The Babbling Brook Naked Poker Club: Book One by Ann Warner is a hilarious cozy mystery featuring an unforgettable cast of characters. The author walks readers through the crime and its resolution quite smartly, taking little side trips along the way that fully explain each character’s motivation. I particularly liked the way she alternated character viewpoints to keep the mystery quotient high, while at the same time, providing information that would be impossible or forces if done from only one point of view.
I laughed all the way through this book. I give it five stars.
Lorna Tymchuk, a PR Strategist, has a secret, one that she must keep from her fiancé Mitch Morgan, an undercover cop, for fear that he might have to arrest h er. When a neighbor and friend is murdered, Lorna is framed for it, and Mitch learns that the murder and his insurance fraud investigation are linked, they must come to grips with their feelings for each other.
The Tables Have Turned by Lori Power is a powerful romantic mystery, with a strong, independent female principal character arrayed against a powerful male character, and neither Lorna nor Mitch are prepared to take prisoners in their quest for justice and truth. Well plotted with a diverse cast of characters, and a deft job at foreshadowing and dropping clues that wary readers will pick up—at least, some of them. There are a few surprises awaiting, though, in this story that I prefer to categorize as a mystery. I mainly just skip the romance parts—just kidding. This author knows her stuff, and she makes even those move the story along rather than just being bodice-ripping diversions.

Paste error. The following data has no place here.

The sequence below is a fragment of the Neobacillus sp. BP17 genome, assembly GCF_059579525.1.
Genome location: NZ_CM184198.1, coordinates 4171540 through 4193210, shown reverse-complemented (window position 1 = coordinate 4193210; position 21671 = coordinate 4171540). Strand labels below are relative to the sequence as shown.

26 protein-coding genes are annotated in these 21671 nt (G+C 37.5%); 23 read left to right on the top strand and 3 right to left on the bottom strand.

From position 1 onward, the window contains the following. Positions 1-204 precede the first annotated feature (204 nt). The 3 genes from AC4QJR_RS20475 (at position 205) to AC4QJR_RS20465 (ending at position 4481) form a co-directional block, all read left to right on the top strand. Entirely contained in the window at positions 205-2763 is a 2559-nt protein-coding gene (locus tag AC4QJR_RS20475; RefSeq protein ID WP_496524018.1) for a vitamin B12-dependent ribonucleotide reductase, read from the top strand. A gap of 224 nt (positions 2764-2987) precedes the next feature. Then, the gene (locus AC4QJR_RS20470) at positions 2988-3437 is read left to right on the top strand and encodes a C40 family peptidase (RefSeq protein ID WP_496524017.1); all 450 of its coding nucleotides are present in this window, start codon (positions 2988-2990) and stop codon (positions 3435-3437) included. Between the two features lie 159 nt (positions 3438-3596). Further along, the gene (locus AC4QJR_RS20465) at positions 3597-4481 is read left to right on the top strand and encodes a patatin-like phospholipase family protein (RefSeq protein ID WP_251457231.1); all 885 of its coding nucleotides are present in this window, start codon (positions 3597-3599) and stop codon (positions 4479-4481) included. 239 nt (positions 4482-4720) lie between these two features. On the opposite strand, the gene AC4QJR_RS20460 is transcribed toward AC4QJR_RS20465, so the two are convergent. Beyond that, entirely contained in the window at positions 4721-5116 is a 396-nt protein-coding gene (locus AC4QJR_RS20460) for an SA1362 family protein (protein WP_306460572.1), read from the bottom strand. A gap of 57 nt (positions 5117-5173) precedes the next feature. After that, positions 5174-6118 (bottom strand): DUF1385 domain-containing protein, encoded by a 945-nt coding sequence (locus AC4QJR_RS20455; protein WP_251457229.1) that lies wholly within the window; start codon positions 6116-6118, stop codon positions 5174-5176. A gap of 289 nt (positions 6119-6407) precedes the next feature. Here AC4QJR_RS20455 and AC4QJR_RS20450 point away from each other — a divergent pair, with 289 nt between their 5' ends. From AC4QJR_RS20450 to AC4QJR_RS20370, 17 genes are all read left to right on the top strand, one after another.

I received an advance review copy of this book, and I recommend it for romance and mystery fans.
I give her four stars for this one.
Former sheriff Ray Pacheco, now retired, has decided to take up fishing to pass the time. Ignorant of the activity, he seeks help, and finds it in the guise of Big Jack, a bait shop owner and sometimes philosopher, and Tyee Chino, an Apache fishing guide who is drunk most of the time. Around the same time, a show dog shows up at Ray’s house, but its owner is missing. Anxious to return the dog to its owner, he goes looking for the missing woman. When corpses start turning up, Ray realizes that this is more than a simple missing persons case, and he enlists Big Jack and Chino in a quest that pits him against the local sheriff, the mayor, and the FBI.